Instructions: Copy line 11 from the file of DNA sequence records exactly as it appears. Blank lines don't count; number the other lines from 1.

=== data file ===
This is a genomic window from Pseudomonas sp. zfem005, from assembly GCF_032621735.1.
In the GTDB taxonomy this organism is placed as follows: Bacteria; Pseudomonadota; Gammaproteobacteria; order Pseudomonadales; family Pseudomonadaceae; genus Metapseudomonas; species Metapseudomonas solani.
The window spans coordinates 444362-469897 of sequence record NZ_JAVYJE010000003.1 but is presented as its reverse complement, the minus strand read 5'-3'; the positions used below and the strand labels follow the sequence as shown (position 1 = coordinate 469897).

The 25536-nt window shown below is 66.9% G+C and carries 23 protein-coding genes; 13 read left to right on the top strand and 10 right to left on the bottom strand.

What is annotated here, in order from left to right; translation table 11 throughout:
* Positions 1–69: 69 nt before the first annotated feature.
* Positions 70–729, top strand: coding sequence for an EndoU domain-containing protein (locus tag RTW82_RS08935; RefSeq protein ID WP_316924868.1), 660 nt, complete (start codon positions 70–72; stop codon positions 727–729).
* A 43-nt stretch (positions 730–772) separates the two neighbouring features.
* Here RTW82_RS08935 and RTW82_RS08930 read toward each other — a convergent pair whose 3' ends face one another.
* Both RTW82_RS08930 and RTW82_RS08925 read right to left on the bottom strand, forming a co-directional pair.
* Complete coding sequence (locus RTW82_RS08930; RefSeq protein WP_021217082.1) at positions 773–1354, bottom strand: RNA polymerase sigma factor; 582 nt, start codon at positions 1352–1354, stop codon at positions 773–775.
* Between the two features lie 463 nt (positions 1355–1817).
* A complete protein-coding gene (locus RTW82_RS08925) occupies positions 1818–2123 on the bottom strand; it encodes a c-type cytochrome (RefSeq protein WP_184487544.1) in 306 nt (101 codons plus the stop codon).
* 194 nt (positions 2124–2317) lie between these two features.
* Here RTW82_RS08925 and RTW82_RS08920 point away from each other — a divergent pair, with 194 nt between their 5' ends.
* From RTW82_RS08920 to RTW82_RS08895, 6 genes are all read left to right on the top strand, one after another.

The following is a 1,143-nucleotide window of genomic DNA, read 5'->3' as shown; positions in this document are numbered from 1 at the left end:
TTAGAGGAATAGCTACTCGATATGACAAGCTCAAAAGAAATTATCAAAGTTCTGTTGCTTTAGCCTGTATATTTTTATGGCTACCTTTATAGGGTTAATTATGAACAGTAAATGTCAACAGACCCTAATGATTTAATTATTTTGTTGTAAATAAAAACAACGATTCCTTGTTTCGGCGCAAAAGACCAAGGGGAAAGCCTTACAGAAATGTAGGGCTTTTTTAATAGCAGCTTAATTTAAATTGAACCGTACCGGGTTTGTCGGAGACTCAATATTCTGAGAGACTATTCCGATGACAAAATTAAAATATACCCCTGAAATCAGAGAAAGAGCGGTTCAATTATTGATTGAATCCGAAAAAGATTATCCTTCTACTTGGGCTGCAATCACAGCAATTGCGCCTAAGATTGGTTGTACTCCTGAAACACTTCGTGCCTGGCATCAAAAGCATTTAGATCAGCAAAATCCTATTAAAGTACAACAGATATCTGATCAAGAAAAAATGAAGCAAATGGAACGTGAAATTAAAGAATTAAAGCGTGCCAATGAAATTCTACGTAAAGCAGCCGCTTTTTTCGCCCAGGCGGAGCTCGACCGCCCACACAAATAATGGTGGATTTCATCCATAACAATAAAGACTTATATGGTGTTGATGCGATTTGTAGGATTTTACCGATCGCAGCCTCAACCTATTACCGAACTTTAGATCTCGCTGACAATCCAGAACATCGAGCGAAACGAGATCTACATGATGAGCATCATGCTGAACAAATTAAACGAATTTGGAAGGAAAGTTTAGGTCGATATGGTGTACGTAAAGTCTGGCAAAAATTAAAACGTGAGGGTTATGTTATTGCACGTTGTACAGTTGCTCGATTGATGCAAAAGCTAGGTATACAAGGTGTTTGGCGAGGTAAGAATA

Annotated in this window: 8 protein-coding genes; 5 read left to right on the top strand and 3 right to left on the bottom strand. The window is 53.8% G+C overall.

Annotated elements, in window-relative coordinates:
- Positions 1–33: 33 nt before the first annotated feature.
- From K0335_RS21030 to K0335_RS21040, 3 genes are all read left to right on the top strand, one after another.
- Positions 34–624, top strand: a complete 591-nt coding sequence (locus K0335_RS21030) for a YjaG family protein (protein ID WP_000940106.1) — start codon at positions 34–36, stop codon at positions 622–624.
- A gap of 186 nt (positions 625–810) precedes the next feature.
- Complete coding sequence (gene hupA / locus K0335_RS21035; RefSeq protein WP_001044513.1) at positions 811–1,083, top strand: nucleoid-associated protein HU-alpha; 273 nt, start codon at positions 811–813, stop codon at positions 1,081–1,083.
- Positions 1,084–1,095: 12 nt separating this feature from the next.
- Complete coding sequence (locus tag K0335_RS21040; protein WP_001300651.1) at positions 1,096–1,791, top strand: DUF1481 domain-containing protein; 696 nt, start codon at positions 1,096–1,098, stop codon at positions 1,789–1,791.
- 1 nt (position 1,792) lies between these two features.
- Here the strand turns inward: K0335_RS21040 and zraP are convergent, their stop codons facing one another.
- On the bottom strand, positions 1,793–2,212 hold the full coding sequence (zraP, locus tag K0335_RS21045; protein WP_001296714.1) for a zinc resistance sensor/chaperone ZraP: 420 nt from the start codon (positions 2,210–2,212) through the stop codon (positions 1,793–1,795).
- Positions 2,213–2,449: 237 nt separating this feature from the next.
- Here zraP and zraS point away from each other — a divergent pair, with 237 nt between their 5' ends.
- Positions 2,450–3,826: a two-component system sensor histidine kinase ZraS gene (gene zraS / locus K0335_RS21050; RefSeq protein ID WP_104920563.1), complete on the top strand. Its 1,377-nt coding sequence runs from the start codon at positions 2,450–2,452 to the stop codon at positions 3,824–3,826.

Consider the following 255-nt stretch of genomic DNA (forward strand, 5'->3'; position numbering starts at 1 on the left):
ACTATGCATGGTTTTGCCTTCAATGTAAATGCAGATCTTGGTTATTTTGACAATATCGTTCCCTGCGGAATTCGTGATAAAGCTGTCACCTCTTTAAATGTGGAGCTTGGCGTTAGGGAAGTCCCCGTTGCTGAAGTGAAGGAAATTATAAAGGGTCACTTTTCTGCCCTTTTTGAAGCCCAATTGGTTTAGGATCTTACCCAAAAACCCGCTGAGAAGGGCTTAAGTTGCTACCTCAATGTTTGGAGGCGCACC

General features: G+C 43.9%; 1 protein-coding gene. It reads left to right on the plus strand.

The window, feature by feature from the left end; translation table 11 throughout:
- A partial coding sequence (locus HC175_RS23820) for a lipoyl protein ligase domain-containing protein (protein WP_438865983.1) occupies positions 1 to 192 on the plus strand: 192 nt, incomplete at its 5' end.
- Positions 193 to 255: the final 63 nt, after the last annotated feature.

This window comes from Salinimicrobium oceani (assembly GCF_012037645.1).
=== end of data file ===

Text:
* Complete coding sequence (locus RTW82_RS08930; RefSeq protein WP_021217082.1) at positions 773–1354, bottom strand: RNA polymerase sigma factor; 582 nt, start codon at positions 1352–1354, stop codon at positions 773–775.